KEOLIS CEO, Ms Marie-Ange Debon, says the recovery of public transport in Asia and Australia, where Covid-19 restrictions are not currently as tight as they are in Europe, is an encouraging sign for the wider return of passengers following mass vaccination and the end of the Covid-19 pandemic.
“Commuting will restart in a fast way in all the countries where vaccination is in place,” says Debon, who was speaking during a press conference to announce the operator’s 2020 financial results.
“If you look at what is happening in countries where the health crisis risk has dwindled - Australia, China - we are very close to 90% of use. There was an upsurge in use of public transport last summer in France, so we remain optimistic about the upturn in public transport.”
Debon said that in addition to commuters, tourism-related journeys and those connected with airport activities will not return to their 2019 levels in 2021. However, she is optimistic about future profitability given the savings the company has made to reduce the impact of sharp declines in patronage witnessed during 2020.
“We have been quite active in the alignment of our costs in comparison with our revenues,” she says.
Keolis’ revenues fell by 7.5% to €6.1bn in 2020 while Ebitda was €532m, down 24% following sharp declines in passengers using its services during the pandemic. The company reported a net loss of €101m during the year compared with a profit of €47m in 2019.
85% of Keolis of revenue comes from public transport services and the company says the pandemic impacted its performance by €189m. However, cost-cutting measures such as furloughing schemes, reducing the use of temporary workers and overtime as well as lower energy and fuel costs, tax bills and not paying a dividend to shareholders helped to limit the impact on overall performance.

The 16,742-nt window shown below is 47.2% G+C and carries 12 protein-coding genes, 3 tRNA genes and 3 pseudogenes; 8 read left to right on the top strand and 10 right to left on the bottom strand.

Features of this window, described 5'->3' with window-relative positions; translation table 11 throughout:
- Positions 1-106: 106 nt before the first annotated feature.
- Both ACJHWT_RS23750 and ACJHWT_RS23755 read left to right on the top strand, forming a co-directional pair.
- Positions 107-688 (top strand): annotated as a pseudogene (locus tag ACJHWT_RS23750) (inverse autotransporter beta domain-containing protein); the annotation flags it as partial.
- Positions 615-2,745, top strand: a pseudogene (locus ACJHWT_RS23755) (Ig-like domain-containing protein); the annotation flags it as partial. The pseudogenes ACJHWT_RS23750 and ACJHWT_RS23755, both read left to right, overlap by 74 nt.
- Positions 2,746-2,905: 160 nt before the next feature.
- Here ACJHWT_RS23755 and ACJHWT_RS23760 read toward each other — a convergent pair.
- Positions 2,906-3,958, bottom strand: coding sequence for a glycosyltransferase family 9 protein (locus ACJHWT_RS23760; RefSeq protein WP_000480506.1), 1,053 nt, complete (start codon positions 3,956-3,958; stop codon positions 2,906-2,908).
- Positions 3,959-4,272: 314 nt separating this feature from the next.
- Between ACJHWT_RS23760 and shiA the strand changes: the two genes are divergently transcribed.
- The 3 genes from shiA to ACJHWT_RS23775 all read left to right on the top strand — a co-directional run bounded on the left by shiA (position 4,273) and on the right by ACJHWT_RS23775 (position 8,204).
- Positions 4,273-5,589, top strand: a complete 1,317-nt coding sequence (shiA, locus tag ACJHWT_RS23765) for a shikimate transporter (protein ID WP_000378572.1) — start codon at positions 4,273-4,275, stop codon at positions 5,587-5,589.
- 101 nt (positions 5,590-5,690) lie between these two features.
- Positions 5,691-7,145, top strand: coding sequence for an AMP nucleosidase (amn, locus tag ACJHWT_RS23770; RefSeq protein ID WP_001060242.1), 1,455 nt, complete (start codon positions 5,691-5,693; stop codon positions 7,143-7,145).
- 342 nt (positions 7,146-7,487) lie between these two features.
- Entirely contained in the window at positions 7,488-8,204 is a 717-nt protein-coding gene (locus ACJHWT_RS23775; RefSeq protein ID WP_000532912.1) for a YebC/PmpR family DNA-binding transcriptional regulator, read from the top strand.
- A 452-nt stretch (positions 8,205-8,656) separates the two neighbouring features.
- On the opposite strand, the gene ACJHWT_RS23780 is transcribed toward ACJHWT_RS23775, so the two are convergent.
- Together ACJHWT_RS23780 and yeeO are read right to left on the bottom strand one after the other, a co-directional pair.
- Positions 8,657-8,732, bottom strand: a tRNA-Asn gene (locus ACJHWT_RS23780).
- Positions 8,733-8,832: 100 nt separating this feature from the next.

As a result of these measures, Keolis managed to maintain its debt at €1.034bn, which is slightly lower than in 2019. However, while it possesses free cash flow of €96m, which the company describes as “comfortable,” it is set to be more selective in future capital investments and has mothballed planned acquisitions worth €35m.
Among the highlights of the year was the award of an eight-year contract to
Keolis’ joint venture with Australia’s Downer Rail to operate commuter services in Adelaide - Keolis’s first Australian commuter rail contract - which began in February.
Keolis International CEO, Mr Bernard Tabary, says it remains the company’s collective goal to transform public transport from “a curse” into “a choice” and he says the relaxation of rules and vaccination is already showing signs of people returning to trains and buses.
Tabary added that remote working may help to even out the morning and evening peak post pandemic, easing the strain on operators and networks.
As for the perceived negative image of public transport in some countries during the pandemic, Debon was keen to reinforce the point that less than 1% of all Covid infections can be traced to public transport. She said the company will soon restart a campaign to present the “right” messages to passengers.
“Some authorities did not react as they should and presented some messages that could create some uncertainty,” Debon says. “We have worked on that and we have put in place an action plan for decontamination. And based on the plan we have in many countries, we feel that passengers are safe when using public transport.”